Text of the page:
As the Indian Super League’s league stage approaches its end, the race for the top four spots heat up but this week, it was a top versus bottom clash which set the cat among the pigeons.
Bengaluru did not have the best of weeks, and could have easily succumbed to defeats against two of their southern rivals. It was one point gained from six, and Kerala Blasters were wasteful in front of goal, otherwise the game-week could have yielded a grand zero for BFC.
They weren’t the only side at the top to lose, Mumbai City followed up their loss to Goa with another at the hands of Jamshedpur. The Steelmen are now only a point off the top four, and NorthEast United will be casting furtive glances in their rear-view mirror.
Bengaluru’s tough week
It was supposed to be an easy week for Bengaluru. Top of the table, needing only one win to qualify for the play-offs against the sides ranked ninth and tenth.
Chennaiyin versus Bengaluru could only be two seasons old but it is fast transforming into the the stand-out fixture of the Indian Super League. These two sides clearly have no love lost for each other, and off-the-field incidents have not helped either.
From Gurpreet Sandhu’s comments after last year’s ISL final to Dhanpal Ganesh celebrating Chennaiyin’s victory in front of a packed Bengaluru crowd to Sunil Chhetri’s video asking for a change in the slot allocations for Asian competitions, it is clear that this has long gone past the ‘friendly rivalry’ zone.
In Bengaluru’s sixth year of existence, it’s tough to imagine that any club could have a winning record over the Blues but Chennaiyin now hold a 3-2 advantage. Add that to the fact that Chennaiyin will hold that Indian spot in Asia this year, and Bengaluru fans will be smarting.
For the JSW blues, anything less than that Asian spot will not do, but the express train that picked up 22 points in their first eight matches has turned into a crawl with nine in their last seven. Chennaiyin had won one game all season. The holders’ 2-1 win earned them the bragging rights and every other team in the league. Every other team, apart from BFC, that is.
Blasters must rebuild around Sahal, Bodo and Len
It should have been two defeats in a week for Bengaluru, but Matej Poplatnik fluffed his lines with his side up 2-0 after 43 minutes. Against the Blasters and Marina Machans, BFC started slowly and both teams took due advantage of it.
The West Block Blues may not value this match-up as much as the one against Chennaiyin, but the Manjappada certainly did and their team looked good value for a win, winning their first point against the table toppers in four attempts, even the official BFC handle acknowledging it.
The Blasters had a stinker against Delhi, but were up for this game and Nelo Vingada will feel aggrieved that he could not get all three points. Vingada has rallied the Blasters and they look better for his appointment, but his re-building work will start after the Super Cup.
Sahal Abdul Samad pulled the strings against Bengaluru and the youngster is more than your average Instagram model Joe, as evidenced by his call-up to the pre-Asian Cup national camp. Composed on the ball, fire-fighter off it, Sahal and Jobby Justin could just be the tonic that Kerala football needs right now.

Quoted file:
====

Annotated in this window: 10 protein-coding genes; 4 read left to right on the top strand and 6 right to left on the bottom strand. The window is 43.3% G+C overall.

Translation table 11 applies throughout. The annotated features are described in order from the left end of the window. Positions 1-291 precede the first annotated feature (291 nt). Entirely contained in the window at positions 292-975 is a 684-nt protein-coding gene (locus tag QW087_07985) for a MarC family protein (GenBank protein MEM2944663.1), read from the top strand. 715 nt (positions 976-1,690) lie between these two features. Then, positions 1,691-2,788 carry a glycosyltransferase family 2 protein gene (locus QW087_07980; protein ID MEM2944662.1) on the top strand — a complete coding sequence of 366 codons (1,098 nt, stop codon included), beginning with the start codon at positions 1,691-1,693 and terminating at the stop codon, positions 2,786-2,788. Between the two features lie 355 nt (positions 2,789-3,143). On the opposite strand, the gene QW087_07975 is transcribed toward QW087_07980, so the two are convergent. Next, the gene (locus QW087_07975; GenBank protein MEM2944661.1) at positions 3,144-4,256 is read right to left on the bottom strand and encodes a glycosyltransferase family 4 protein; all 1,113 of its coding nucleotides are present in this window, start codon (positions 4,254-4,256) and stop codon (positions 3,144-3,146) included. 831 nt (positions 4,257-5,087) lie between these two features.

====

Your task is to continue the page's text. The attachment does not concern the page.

Len Doungel is another who has stood out for the Blasters in this difficult season, and along with these two and Baoringdao Bodo, Vingada must re-build the team around these three. They could opt for more expensive foreigners from second-rung leagues like they have in the past but to let the potential gains from these three go to null would be criminal.
Nail-biting time for NorthEast
Mumbai City and NorthEast had a nervous week, both stumbling in their top-four quest. While Mumbai still have a four-point cushion over Jamshedpur, NorthEast are a point above the Steelmen and could well end up not qualifying for the play-offs, having spent the full season in the top four.
A draw against Delhi Dynamos at home would not have improved Eelco Schattorie’s mood as their goals have dried up. They have only scored five times in the last seven games, and have won only once, drawing four times in that period. Only the Blasters and Chennaiyin have a worse record over those seven games; the basement clubs hardly inspiring company for NorthEast.
The Highlanders have never qualified for the play-offs before and this seems to be their best chance but lose to Mumbai City and their fate will no longer be in their own hands. Should NorthEast win, that will mean three losses on the bounce for Jorge Costa’s Islanders while a draw will not be good enough for Schattorie’s team. Something’s got to give on Wednesday at the Andheri Football Arena.
Censorship and policing
Lastly, in a week where the whole footballing world was engrossed with the injustice meted out to Hakeem Al-Araibi in a Thailand jail, ISL authorities ruled against the display of a banner in support of the Australian player at the Kanteerava Stadium in Bengaluru.
This drew the ire of many, including Bengaluru’s Erik Paartalu, who rightly lambasted those in charge of this bizarre decision. This wasn’t the only instance of fan rights being curbed in the ISL, as a Delhi Dynamos fan criticised the over-policing of fans at the Jawaharlal Nehru Stadium.
This wasn’t the first instance this season either, with similar unrest among the supporters earlier. The concern to martial unruly elements within the crowd is understandable, but surely a line must be drawn somewhere with public sensitivity taken into account? To treat football fans like those of cricket or tennis would be a glaring mis-use of the ‘One Size Fits All’ policy. The beautiful game is the noisy game, something a thousand ‘Fan Banna Padegaa’ campaigns will not change.